Last December, Information Clearing House’s Cora Currier published an article released by Al-Jazeera but that it retracted soon thereafter. The article was titled “Saudi Arabia Uses Terrorism As An Excuse for Human Rights Abuses” and was written by Washington DC-based lawyer Arjun Sethi.
In Sethi’s article dated last December, he alerts the international community to the Saudi’s then plan to execute over 50 individuals charged of crimes of terrorism, which included a prominent Shiite cleric among others. Back then, the executions were not officially confirmed, however, it is worth mentioning that on January 2nd 2016 did in fact carry out the execution of the cleric and 46 others.
Motivated by securing the regime and the ruling family, Saudi Arabia cracks down on any form of dissent. But because the accused included six Shiites, Sethi argues that the monarchy is particularly concerned by Shiite activism, especially that the Shiite community is known to be concentrated in the oil rich Eastern province of the kingdom.
Through this event, Sethi highlights the alarming unfair trials and due process experienced in Saudi Arabia, which he says does not only visible in the procedure but is also codified into law, particularly in the anti-terrorism law that was passed in 2014, which rules out any form of activism and protests against the monarchical establishment.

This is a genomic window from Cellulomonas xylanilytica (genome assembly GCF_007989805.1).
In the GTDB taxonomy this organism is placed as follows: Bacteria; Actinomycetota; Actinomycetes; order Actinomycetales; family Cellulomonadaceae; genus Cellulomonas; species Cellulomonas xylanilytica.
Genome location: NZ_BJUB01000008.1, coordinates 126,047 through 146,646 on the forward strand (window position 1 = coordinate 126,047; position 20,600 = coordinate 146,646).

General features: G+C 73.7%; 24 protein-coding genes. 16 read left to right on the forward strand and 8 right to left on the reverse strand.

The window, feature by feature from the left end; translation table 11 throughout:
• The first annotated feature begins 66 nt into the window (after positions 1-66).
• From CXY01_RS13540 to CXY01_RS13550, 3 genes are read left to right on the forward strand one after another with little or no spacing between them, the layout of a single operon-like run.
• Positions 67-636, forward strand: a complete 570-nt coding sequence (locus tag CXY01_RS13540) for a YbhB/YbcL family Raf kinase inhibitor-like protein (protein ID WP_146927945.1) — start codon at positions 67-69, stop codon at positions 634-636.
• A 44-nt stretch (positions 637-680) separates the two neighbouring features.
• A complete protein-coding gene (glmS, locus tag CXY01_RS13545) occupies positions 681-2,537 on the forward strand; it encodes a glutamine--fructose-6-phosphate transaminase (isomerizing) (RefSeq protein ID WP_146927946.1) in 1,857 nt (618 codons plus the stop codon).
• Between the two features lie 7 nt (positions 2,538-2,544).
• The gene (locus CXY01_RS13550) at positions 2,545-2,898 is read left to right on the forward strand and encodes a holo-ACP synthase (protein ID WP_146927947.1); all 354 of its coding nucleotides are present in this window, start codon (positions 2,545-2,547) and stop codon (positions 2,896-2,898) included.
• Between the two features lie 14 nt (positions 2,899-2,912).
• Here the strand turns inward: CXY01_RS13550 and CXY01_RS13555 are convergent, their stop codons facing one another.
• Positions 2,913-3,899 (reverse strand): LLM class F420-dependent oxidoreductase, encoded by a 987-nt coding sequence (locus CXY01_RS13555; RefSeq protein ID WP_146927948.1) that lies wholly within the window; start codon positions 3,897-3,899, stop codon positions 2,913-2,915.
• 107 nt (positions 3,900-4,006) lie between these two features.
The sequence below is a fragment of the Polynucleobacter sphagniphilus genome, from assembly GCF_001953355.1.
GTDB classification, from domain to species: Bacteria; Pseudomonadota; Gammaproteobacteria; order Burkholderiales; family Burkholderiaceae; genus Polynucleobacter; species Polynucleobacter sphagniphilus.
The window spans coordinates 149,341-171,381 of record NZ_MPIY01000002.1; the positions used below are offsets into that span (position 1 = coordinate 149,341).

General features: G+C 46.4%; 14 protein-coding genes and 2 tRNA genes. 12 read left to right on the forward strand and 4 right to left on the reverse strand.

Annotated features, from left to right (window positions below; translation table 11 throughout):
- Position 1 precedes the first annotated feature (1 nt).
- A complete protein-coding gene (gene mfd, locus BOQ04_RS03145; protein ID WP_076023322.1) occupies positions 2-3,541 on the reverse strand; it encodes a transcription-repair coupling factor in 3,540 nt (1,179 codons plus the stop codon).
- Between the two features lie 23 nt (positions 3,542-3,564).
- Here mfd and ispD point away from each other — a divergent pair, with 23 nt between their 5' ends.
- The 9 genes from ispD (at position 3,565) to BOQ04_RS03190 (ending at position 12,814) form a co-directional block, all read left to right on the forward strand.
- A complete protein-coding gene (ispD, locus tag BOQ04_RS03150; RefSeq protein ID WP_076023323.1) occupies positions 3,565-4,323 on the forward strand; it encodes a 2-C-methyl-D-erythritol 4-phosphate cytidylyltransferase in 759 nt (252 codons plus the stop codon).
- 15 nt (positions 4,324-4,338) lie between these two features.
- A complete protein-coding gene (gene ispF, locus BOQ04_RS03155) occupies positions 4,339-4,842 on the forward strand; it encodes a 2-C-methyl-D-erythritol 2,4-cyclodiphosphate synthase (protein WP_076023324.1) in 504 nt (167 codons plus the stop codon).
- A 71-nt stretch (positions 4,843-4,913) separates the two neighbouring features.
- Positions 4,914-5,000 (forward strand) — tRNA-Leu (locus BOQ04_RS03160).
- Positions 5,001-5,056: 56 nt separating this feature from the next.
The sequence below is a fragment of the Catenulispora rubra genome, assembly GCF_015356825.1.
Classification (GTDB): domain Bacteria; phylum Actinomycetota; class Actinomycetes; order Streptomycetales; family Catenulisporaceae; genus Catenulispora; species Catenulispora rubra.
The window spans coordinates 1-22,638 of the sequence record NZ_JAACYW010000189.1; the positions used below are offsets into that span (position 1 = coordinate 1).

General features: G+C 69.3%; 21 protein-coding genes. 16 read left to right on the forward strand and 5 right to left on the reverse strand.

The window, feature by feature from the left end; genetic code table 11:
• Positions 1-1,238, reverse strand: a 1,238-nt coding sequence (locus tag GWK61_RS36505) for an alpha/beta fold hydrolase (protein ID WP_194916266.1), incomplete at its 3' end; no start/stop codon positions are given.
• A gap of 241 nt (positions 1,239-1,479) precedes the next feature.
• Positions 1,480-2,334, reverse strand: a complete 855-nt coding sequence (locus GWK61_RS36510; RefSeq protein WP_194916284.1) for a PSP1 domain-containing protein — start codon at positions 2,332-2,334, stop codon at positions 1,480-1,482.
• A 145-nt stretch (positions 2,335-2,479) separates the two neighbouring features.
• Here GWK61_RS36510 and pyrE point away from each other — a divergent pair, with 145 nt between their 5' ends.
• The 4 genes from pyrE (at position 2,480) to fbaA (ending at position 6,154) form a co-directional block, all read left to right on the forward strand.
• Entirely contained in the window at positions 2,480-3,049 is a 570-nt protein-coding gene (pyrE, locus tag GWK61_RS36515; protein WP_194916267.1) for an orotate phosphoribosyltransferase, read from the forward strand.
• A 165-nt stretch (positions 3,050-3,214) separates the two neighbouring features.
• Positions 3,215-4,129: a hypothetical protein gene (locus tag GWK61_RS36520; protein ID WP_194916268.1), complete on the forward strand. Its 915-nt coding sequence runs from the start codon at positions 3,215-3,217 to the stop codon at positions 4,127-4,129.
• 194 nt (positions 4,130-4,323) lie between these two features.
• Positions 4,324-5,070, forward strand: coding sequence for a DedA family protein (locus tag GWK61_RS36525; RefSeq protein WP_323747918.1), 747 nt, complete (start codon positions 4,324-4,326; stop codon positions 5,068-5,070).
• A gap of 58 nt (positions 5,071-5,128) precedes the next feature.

He is shocked by the fact that Saudi Arabia was given a seat in the UN Human Rights Council, and as a U.S.-based lawyer he especially criticized America’s silence on these grave violations of human rights, which is fundamentally driven by mutual interests:
“In 2014, for example, President Barack Obama visited the kingdom but made no mention of its ongoing human rights violations. In return, he and the first family received $1.4 million in gifts from the Saudi king. (By law U.S. presidents must either pay for such gifts or turn them over to the National Archives.) The two leaders discussed energy security and military intelligence, shared interests that have connected the U.S. and Saudi Arabia for nearly a century.
Obama traveled to the kingdom earlier this year to offer his condolences on the passing of King Abdullah and to meet with the new ruler, King Salman. Again, human rights were never mentioned. Instead, U.S. National Security Adviser Susan Rice tweeted that Abdullah was a “close and valued friend of the United States.””
This article exposes the international community which has blatantly ignored these violations and as a result have emboldened the Saudi monarchy to do whatever it sees fit in its war on terror, or any form of challenge against the regime establishment.
Source: Information Clearing House